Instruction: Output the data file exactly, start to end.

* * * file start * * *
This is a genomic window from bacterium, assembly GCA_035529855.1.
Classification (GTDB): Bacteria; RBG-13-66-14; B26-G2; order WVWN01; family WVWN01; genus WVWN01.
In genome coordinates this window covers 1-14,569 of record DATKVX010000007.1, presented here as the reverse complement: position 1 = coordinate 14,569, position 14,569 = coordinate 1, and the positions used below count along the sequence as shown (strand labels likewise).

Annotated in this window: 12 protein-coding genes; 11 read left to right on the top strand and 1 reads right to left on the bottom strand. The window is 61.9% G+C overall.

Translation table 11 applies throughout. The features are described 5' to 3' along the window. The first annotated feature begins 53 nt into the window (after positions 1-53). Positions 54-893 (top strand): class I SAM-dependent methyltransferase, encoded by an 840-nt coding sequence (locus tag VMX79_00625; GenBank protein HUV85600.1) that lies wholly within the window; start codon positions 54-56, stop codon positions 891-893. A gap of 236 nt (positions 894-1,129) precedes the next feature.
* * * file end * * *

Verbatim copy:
This is a genomic window from bacterium, assembly GCA_035529855.1.
Classification (GTDB): Bacteria; RBG-13-66-14; B26-G2; order WVWN01; family WVWN01; genus WVWN01.
In genome coordinates this window covers 1-14,569 of record DATKVX010000007.1, presented here as the reverse complement: position 1 = coordinate 14,569, position 14,569 = coordinate 1, and the positions used below count along the sequence as shown (strand labels likewise).

Annotated in this window: 12 protein-coding genes; 11 read left to right on the top strand and 1 reads right to left on the bottom strand. The window is 61.9% G+C overall.

Translation table 11 applies throughout. The features are described 5' to 3' along the window. The first annotated feature begins 53 nt into the window (after positions 1-53). Positions 54-893 (top strand): class I SAM-dependent methyltransferase, encoded by an 840-nt coding sequence (locus tag VMX79_00625; GenBank protein HUV85600.1) that lies wholly within the window; start codon positions 54-56, stop codon positions 891-893. A gap of 236 nt (positions 894-1,129) precedes the next feature.